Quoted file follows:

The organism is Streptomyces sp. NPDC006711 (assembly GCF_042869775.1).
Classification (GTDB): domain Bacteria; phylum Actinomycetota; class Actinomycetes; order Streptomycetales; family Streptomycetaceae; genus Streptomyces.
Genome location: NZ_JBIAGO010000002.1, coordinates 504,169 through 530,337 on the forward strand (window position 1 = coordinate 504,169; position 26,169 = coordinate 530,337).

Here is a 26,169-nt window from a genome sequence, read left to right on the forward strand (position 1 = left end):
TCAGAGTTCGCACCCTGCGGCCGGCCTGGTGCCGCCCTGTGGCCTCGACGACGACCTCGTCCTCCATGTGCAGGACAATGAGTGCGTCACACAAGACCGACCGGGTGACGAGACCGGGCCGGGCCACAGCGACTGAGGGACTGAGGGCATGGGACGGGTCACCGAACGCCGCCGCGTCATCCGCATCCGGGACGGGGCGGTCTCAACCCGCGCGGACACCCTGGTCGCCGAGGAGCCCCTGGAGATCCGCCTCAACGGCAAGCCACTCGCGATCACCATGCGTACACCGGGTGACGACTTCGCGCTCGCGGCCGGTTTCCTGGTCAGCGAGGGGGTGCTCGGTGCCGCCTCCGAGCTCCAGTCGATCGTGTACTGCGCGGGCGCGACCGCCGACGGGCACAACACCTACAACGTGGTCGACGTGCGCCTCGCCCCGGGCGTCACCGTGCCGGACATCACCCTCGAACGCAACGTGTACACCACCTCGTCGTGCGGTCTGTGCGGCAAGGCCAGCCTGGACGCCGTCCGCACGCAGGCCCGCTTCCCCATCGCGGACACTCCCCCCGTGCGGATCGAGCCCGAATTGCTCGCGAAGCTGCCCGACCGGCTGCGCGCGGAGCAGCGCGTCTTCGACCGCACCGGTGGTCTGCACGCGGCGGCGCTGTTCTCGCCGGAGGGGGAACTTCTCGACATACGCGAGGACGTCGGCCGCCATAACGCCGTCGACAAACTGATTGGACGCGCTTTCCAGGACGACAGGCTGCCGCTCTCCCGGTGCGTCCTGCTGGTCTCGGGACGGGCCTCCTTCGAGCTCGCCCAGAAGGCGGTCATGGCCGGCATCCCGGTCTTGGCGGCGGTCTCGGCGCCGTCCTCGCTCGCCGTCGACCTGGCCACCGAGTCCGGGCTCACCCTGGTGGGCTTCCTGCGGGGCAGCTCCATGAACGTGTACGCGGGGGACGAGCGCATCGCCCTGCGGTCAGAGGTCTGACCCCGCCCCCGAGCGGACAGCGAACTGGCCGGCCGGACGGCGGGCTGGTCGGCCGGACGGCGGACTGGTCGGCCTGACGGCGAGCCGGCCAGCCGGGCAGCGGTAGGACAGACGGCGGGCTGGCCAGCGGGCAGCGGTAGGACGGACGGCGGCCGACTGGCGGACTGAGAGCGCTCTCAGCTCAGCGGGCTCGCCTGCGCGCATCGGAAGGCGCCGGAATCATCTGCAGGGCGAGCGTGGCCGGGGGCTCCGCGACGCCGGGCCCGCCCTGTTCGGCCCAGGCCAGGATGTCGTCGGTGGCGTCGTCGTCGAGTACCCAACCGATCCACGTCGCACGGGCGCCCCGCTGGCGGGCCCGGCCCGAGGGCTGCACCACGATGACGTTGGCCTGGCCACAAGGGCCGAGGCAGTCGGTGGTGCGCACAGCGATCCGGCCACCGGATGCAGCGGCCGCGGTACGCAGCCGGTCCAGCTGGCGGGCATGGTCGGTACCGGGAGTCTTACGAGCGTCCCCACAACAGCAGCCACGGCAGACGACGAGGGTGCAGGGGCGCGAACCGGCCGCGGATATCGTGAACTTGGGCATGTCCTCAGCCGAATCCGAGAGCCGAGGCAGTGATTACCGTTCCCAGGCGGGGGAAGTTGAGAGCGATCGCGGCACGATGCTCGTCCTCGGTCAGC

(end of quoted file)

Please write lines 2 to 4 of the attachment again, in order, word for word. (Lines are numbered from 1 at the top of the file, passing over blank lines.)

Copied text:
Classification (GTDB): domain Bacteria; phylum Actinomycetota; class Actinomycetes; order Streptomycetales; family Streptomycetaceae; genus Streptomyces.
Genome location: NZ_JBIAGO010000002.1, coordinates 504,169 through 530,337 on the forward strand (window position 1 = coordinate 504,169; position 26,169 = coordinate 530,337).

Here is a 26,169-nt window from a genome sequence, read left to right on the forward strand (position 1 = left end):